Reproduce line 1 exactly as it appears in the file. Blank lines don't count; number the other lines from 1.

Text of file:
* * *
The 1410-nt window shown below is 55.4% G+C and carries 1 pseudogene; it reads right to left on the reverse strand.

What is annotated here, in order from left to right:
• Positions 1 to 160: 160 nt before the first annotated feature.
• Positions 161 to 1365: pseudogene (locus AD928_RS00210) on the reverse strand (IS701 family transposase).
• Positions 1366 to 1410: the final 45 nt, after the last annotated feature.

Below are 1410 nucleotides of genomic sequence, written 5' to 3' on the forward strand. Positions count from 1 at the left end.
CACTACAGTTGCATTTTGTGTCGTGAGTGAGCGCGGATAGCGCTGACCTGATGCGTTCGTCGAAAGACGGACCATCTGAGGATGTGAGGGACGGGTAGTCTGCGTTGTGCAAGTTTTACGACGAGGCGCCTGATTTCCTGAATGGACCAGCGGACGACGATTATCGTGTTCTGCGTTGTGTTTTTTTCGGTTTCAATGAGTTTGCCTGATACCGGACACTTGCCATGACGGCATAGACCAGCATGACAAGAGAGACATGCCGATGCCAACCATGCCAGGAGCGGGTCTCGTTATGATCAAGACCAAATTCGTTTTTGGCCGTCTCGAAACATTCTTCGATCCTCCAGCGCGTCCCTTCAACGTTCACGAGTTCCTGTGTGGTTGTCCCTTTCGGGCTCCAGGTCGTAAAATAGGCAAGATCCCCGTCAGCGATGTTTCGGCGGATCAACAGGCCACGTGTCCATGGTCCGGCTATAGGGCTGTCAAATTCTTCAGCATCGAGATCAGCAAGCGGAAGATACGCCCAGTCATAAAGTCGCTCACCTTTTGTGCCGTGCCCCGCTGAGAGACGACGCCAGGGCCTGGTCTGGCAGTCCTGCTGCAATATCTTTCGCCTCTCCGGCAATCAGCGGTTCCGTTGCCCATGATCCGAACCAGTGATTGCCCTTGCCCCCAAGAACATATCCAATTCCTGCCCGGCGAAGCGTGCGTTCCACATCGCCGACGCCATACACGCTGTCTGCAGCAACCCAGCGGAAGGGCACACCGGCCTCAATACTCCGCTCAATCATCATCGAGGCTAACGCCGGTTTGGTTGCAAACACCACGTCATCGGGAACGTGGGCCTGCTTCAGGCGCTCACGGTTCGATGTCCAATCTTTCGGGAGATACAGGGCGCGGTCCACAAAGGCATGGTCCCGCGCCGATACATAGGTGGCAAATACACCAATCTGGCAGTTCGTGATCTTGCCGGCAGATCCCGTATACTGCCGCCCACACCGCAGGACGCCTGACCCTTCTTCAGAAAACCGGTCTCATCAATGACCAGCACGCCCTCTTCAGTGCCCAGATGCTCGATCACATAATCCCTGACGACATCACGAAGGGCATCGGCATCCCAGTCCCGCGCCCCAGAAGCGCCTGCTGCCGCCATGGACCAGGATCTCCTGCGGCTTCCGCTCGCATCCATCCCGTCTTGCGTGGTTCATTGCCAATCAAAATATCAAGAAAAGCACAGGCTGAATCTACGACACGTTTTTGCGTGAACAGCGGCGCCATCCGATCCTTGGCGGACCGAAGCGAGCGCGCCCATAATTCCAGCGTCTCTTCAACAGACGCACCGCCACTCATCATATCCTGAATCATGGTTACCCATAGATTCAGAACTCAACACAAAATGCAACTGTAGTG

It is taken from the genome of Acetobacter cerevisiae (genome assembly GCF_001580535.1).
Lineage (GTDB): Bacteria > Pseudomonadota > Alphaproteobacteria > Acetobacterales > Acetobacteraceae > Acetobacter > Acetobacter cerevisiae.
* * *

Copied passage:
The 1410-nt window shown below is 55.4% G+C and carries 1 pseudogene; it reads right to left on the reverse strand.